Three Tips to Prevent Big Data From Causing Big Problems
If you are like most leaders in business, you hear the words “Big Data” being used in promotions, internal meetings, vendor presentations and more. Big data – to an increasing extent – has become synonymous with “we can help you find the answers you need and improve profits.”
And, there is some truth in this statement. According to the International Institute for Analytics, businesses that use data will see $430 billion in productivity benefits over their competition not using data. Forrester predicts that real-time streaming insights into big data will be the hallmarks of data winners going forward. Without a doubt, data can help us make better more informed decisions. However, it is possible to over-rely on big data as a panacea for answers to complex healthcare business decisions.
Countless times I have been in meetings with vendors, internal personnel and clients where healthcare big data is mentioned in some form or another as being the solution to helping (better yet telling) them what to do. The competitive pressure in all markets today forces individuals to make decisions faster and more accurately, so the appeal of fresh insights from new clinical data analysis becomes extremely appealing.
In many ways, tapping into healthcare big data analytics can help, but all of us should be extremely careful about placing too much stock in there always being clear, action-oriented and effective go-forward strategies to be found in big data. In fact, I have been in front of many prospective clients over the last few years and they mention, albeit sometimes reluctantly, that they have been burned by previous companies who offer data-driven tools designed to provide answers they had previously been unable to find. So not only has big data in hospitals been marketed as the solution, it has also started to develop a reputation as being overrated.
Big data, more accurately described, is a general, all-inclusive term for a variety of complex data collection, processing and analysis generation that traditional applications are unable to handle. There is no question the accumulation and analysis of new data can be helpful to every organization. However, take ten organizations in the same industry that have the same big data inputs and I guarantee all will come out with different conclusions on what they should do next. Seems logical, yes, but how do you ensure your organization is not one of the ones that makes a critical misstep?
While big data can certainly provide critical insights for healthcare decision makers, we must approach big data cautiously and through a measured perspective. Here are three important considerations with regard to big data to leverage immediately:
- Be Aware of Personal and Internal Bias
All analyses have some level of personal or organizational bias. Whether it is how the analyses are set up or how the information is interpreted, it is essential to a) know there will always be bias and b) try to factor that out in the final interpretation. In other words, while there is no way to fully eliminate bias, you can be aware of what it is and modify your interpretation accordingly. Most leaders are aware that there is bias in all analyses, yet some continue to make decisions without taking bias into consideration.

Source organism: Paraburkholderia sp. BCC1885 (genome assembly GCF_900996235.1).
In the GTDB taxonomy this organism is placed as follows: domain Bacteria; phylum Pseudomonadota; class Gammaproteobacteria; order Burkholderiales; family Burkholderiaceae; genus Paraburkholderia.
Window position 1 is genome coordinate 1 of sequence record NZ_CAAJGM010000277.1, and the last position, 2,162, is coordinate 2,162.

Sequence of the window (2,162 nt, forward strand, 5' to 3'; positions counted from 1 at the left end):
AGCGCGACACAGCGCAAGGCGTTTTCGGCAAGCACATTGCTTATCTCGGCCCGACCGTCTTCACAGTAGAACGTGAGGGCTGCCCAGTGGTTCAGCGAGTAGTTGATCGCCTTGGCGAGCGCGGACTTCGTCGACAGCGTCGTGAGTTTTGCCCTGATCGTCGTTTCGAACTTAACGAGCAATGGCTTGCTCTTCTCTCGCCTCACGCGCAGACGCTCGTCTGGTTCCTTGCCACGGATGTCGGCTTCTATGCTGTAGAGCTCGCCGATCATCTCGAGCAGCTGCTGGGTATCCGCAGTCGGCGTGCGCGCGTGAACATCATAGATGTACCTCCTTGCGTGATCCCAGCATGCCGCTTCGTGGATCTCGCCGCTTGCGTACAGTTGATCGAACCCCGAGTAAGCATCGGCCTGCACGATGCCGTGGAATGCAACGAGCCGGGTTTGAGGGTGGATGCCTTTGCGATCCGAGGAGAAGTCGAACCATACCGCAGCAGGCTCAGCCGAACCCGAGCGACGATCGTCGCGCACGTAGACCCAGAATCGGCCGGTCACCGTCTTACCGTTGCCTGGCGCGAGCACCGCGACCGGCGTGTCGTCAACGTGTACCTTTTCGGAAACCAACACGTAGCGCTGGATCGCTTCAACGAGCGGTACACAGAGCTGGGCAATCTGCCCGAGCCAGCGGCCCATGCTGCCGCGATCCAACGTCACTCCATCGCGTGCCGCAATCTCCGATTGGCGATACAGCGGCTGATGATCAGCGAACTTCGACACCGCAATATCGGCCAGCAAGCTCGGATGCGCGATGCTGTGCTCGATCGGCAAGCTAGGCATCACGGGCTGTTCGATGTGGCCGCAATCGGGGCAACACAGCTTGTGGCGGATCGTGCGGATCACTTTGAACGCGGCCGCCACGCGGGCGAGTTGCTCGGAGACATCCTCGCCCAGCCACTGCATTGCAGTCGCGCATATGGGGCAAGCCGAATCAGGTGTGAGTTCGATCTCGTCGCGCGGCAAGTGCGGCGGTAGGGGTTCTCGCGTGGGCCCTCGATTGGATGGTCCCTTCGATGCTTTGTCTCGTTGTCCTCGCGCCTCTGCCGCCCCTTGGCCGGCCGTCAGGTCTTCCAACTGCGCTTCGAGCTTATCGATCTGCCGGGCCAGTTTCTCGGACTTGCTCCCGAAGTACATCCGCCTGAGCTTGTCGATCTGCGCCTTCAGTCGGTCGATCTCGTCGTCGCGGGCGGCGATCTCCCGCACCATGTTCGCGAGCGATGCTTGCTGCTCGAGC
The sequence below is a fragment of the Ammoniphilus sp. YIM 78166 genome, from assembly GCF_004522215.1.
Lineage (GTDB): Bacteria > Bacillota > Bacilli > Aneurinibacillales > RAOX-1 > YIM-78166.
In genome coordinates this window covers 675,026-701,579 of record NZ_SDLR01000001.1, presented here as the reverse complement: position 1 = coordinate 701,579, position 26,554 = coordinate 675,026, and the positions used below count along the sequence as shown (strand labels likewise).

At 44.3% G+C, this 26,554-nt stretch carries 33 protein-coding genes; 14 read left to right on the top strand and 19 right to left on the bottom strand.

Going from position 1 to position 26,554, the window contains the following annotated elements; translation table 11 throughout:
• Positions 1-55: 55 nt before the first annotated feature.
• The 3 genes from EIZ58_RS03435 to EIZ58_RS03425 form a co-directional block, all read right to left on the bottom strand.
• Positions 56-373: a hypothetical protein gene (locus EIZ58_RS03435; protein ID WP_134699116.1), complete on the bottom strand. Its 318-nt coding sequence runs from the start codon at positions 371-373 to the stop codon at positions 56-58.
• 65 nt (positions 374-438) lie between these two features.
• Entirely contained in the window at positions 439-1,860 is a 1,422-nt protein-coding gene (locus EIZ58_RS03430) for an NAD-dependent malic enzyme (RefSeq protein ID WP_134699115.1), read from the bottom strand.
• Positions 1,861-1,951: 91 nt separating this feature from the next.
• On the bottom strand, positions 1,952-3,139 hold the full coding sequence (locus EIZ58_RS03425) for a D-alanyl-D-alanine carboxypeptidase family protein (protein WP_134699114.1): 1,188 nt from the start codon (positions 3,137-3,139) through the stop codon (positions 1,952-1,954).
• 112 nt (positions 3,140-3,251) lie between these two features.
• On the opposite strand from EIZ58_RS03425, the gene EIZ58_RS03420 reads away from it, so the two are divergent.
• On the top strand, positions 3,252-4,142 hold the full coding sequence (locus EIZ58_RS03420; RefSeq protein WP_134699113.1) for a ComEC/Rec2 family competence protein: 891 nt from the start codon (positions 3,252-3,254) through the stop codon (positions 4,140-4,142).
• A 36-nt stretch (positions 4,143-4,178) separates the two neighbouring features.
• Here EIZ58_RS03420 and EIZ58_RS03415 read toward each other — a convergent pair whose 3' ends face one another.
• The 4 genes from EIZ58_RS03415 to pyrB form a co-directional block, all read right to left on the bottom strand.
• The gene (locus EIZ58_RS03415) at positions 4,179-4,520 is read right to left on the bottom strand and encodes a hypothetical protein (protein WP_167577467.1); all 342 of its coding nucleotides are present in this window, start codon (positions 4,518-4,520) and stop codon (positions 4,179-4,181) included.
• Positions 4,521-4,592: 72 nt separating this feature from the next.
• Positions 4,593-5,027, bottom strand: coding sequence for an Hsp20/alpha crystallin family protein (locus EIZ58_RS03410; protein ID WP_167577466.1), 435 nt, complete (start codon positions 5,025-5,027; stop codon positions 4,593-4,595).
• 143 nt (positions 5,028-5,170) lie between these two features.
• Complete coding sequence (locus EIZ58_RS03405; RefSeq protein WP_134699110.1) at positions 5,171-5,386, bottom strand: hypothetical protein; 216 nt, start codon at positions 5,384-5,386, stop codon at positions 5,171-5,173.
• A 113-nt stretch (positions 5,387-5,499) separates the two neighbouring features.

- Understand Correlation Versus Causation
I have seen too many leaders make detrimental decisions when they mistake correlation with causation. High positive or high negative correlation does not always mean causation, whether one is looking at two variables or a multi-variable analysis. Be sure to factor this in before any major decisions are made. Dig deeper, look at the problem or opportunity from more angles and get other viewpoints before settling in on the final decision.
- Tap Into Your Intuition
In this new data-driven society, we are becoming so data dependent that using intuition is becoming a thing of the past. In fact, I would argue the art of intuition has been lost in many organizations. We have all had situations where the “data” told us to turn left, but our gut told us to turn right. And, how many times did all of us turn left due to an analyses only to find out right was the better direction? Intuition is essential to any decision-making process and simply cannot be excluded. If you don’t have a good feel for the decision you need to make, rely on data more. If your intuition is telling you what decision you should make, pay more attention to it, regardless of what the analysis suggests.
Some data experts predict that we have already begun to move away from the era of big data in favor of “fast data” and “actionable data,” noting that most businesses don’t use a fraction of the data they have access to and should focus on asking the right questions to make the best use of data, big or otherwise. Certainly these data analytics changes will enable us to continue to enhance our insights and subsequent decisions.
With the continual advancement of how we access and analyze big data, it’s hard to argue that it’s not a necessary component of healthcare decision making – but it’s not the only factor. Regardless of the direction that big data goes, coupling the knowledge gained from data with our experience and intuition – and knowing when to favor one over the other – will become increasingly important in our complex healthcare landscape.